A new study says that Millennials are more likely to fall for fraudulent financial schemes than other generations – but the big question is whether this is because Millennials are more naïve, or are they being targeted by financial fraudsters? Ring of Fire’s Mike Papantonio and Peter Mougey discuss this.
Mike Papantonio: A new study says that millennials are more likely to fall for fraudulent financial schemes than other generations of people. But the big question is whether this is because millennials are more naïve, or they’re being targeted by financial fraudsters because they actually use the social media system. So here’s this age distinction, they’re saying, “Yeah, if you’re around 70, you don’t get targeted as much,” well may be that if you’re around 70, you’re not using as much of what millennials use from the standpoint of social media. But it is interesting that they’re 40%, 40% higher risk of being targeted by, millennials are, of being targeted by fraudsters, than the older generation. What is your take on this? I think it has something to do with the fact you got one generation just doesn’t use social media as much.
Peter Mougey: I think that’s … You’re totally right. I think that you’re seeing the kids are buying tickets, I mean I got kids this age, they’re buying tickets to concerts, they’re on social media all the time.
Mike Papantonio: Right.
Peter Mougey: They’re vulnerable to getting hit, and they’re naïve, so they’re not mutually exclusive. What I thought was really fascinating though about this study, is that the 20 to 29 year-olds, the median loss was $400. Now for those in theirs 70s, it was 621, so not only is it the frequency, but $400 of loss to an average 20 to 29, that’s a heck of a lot of money to a 20 year-old.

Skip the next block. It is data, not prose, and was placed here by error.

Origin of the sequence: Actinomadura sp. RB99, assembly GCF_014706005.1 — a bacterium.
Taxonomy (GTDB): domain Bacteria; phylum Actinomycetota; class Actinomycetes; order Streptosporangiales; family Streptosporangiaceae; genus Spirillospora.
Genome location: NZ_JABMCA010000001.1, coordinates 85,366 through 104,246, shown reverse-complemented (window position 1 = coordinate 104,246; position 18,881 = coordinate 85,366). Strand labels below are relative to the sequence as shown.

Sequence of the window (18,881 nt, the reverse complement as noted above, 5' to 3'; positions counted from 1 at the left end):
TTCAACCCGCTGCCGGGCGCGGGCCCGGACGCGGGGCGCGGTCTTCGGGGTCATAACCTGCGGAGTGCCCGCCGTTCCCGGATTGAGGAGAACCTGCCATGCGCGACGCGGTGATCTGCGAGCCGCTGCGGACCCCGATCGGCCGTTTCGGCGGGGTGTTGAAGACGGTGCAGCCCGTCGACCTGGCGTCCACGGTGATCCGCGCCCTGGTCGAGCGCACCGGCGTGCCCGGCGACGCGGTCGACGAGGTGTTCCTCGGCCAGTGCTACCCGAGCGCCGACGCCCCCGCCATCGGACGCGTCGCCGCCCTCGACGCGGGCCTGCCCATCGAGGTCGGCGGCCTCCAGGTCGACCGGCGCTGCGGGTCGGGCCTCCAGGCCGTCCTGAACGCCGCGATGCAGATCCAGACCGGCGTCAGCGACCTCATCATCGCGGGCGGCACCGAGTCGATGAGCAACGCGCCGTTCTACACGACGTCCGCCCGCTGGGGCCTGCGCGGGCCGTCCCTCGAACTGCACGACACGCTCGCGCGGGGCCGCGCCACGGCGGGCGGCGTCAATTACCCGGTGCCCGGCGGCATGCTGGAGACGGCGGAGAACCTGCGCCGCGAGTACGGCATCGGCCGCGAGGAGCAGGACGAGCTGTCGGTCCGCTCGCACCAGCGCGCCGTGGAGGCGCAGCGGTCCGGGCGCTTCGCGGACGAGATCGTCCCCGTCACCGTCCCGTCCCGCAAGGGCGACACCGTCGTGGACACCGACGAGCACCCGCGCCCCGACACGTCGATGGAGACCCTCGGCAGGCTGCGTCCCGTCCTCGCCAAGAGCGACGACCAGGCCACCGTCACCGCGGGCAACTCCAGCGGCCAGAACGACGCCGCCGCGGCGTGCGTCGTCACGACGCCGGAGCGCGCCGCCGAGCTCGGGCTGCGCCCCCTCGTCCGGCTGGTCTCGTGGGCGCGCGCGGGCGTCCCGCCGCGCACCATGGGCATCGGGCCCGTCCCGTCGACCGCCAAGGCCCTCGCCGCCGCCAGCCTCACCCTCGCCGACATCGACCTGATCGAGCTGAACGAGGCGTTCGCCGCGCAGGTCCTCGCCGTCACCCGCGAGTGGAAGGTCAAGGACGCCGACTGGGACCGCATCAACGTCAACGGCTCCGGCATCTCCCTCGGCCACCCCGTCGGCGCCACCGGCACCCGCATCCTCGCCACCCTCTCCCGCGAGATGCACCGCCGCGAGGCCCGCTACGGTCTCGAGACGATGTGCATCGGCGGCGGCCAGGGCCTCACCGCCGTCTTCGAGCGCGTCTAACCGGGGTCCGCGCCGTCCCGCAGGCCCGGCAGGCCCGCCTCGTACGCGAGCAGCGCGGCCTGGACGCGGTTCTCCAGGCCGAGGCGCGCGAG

Mike Papantonio: Yeah, but let’s … Look, first of all you’ve got millennials that are more apt to use debit cards, they’re more apt to use order over the internet, they’re going to use that much more, they’re more capable where it comes to what we are as a society today, they’re more capable in understanding how to use all of those parts. You know, I got a daughter, she can do everything needs to be done on the internet, including finances. So if you think about it, it’s natural that they’d be more of a target.
Peter Mougey: I don’t find that surprising, that the percentages are … the millennials are getting hit a lot more. I tell you what, we were putting a vacation bid in on one of the online sites, just a couple weeks ago, we got an email back that we thought it was from the owner, it wasn’t, who said, “Hey, we just had a cancellation, 50%,” and asked us to forward the money. We almost did. At the last minute we thought, too good to be true.
Mike Papantonio: The problem is identity fraud here.